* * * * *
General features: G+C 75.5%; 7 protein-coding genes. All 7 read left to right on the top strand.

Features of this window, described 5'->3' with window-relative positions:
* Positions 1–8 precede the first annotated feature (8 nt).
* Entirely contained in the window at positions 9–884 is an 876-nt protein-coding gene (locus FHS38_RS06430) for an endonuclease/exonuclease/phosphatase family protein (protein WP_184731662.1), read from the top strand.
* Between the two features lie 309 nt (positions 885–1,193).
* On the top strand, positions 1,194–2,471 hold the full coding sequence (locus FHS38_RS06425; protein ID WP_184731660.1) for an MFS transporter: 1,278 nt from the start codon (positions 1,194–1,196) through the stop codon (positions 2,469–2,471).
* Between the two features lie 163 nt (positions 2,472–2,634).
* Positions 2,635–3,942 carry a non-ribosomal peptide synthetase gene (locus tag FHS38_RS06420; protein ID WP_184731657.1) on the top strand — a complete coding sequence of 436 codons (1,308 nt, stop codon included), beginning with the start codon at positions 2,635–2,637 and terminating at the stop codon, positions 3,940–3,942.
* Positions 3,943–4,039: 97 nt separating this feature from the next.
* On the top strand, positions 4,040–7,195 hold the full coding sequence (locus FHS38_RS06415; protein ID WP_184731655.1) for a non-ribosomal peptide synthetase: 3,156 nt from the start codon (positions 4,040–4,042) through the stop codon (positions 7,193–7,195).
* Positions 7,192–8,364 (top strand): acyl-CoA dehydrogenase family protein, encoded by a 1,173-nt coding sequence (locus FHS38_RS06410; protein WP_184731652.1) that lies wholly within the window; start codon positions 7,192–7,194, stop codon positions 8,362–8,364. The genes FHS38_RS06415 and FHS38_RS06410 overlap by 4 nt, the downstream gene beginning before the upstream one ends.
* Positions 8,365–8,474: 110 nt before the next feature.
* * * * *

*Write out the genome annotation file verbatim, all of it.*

General features: G+C 75.5%; 7 protein-coding genes. All 7 read left to right on the top strand.

Features of this window, described 5'->3' with window-relative positions:
* Positions 1–8 precede the first annotated feature (8 nt).
* Entirely contained in the window at positions 9–884 is an 876-nt protein-coding gene (locus FHS38_RS06430) for an endonuclease/exonuclease/phosphatase family protein (protein WP_184731662.1), read from the top strand.
* Between the two features lie 309 nt (positions 885–1,193).
* On the top strand, positions 1,194–2,471 hold the full coding sequence (locus FHS38_RS06425; protein ID WP_184731660.1) for an MFS transporter: 1,278 nt from the start codon (positions 1,194–1,196) through the stop codon (positions 2,469–2,471).
* Between the two features lie 163 nt (positions 2,472–2,634).
* Positions 2,635–3,942 carry a non-ribosomal peptide synthetase gene (locus tag FHS38_RS06420; protein ID WP_184731657.1) on the top strand — a complete coding sequence of 436 codons (1,308 nt, stop codon included), beginning with the start codon at positions 2,635–2,637 and terminating at the stop codon, positions 3,940–3,942.
* Positions 3,943–4,039: 97 nt separating this feature from the next.
* On the top strand, positions 4,040–7,195 hold the full coding sequence (locus FHS38_RS06415; protein ID WP_184731655.1) for a non-ribosomal peptide synthetase: 3,156 nt from the start codon (positions 4,040–4,042) through the stop codon (positions 7,193–7,195).
* Positions 7,192–8,364 (top strand): acyl-CoA dehydrogenase family protein, encoded by a 1,173-nt coding sequence (locus FHS38_RS06410; protein WP_184731652.1) that lies wholly within the window; start codon positions 7,192–7,194, stop codon positions 8,362–8,364. The genes FHS38_RS06415 and FHS38_RS06410 overlap by 4 nt, the downstream gene beginning before the upstream one ends.
* Positions 8,365–8,474: 110 nt before the next feature.